Max Bodenheimer is born, 1865
On This Day in Jewish History: March 12, 1865
Max Bodenheimer was born in Stuttgart, Germany in 1865, to an assimilated Jewish family. He studied law at the Universities of Tuebingen, Strassburg, Berlin, and Frankfurt. Upon obtaining his degree in law, Bondeheimer moved to Cologne where he practiced as an attorney. During this time, Bodenheimer became interested in the Jewish Question, the name given to the wide-range of debates concerning Jews’ status and treatment in 18th and 19th century European society. This interest arose from his observation of the Russian Jewish community, who were at the time suffering severe persecution under the pogroms. Image:
His solution to the Question aligned with that of his comrade, Theodor Herzl; Both believed in the emigration of Jews to Eretz Israel to achieve Jewish self-determination. Herzl and Bodenheimer pioneered political Zionism, an ideology which frames the Jewish Question in a political, rather than cultural, lens. Together, they wrote the Zionist constitution and attended the first Zionist Congress, in which Bodenheimer was elected to be a member of the Inner Actions Committee. In 1898, he accompanied Herzl to the First Zionist Delegation in Ottoman-Occupied Palestine to meet German Emperor Wilhelm II. Wilhelm II was in Jerusalem on a trip for pleasure unrelated to the Zionist movement. Herzl and Bodenheimer hoped that, by meeting on the soil of the Holy Land, they could gain the Emperor’s support for building homes for the Jews in the land of Israel. Despite their carefully-curated efforts, they failed to gain Wilhelm’s wholehearted support.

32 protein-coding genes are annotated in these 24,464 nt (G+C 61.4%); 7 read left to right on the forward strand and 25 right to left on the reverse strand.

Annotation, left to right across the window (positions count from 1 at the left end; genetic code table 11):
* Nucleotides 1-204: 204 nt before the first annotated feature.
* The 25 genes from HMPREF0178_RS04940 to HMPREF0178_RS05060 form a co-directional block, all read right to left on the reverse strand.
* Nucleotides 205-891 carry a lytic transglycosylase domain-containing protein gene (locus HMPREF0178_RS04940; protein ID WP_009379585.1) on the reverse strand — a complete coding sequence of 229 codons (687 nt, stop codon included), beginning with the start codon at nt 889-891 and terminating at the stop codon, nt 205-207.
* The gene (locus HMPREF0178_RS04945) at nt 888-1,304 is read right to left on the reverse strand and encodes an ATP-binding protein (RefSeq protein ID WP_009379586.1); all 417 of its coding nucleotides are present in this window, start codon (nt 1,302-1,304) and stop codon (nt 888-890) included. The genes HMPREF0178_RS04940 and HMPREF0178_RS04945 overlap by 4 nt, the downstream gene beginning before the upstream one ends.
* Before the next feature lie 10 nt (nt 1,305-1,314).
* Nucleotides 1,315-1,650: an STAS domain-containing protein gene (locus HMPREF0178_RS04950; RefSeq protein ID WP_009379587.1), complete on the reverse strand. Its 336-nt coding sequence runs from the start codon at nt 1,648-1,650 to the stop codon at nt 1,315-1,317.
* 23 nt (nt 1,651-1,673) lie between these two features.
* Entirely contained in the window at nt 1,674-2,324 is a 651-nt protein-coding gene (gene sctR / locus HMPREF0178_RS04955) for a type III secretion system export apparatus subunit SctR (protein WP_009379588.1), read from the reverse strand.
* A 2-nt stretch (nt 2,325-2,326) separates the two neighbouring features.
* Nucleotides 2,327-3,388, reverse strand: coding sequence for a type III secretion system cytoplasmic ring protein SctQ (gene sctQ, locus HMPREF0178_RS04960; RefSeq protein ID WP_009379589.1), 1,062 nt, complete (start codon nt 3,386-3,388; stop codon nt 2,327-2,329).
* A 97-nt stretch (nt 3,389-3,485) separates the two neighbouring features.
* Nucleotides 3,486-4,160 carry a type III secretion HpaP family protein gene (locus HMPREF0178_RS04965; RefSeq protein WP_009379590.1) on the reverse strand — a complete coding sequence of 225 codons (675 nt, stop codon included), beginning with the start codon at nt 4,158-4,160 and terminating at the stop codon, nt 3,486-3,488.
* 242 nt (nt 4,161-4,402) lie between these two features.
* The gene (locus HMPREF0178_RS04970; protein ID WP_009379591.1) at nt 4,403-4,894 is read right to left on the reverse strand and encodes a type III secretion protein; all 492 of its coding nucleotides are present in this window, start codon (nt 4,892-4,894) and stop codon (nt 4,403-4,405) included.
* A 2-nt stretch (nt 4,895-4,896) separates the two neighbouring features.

In 1929, Bodenheimer joined the Revisionist Party of Ze’ev Jabotinsky. The Revisionists differed from other branches of Zionism by their right-winged politics; they believed in the creation of a Greater Israel encompassing Transjordan (modern day Jordan) in addition to the entire Mandate of Palestine. At the 17th Zionist Congress, Bodenheimer and the Revisionist party encountered a controversy with the majority, and resulted in the Revisionists exiting the Congress. Bodenheimer then pursued a life away from politics and emigrated to Jerusalem where he began writing memoirs and poems.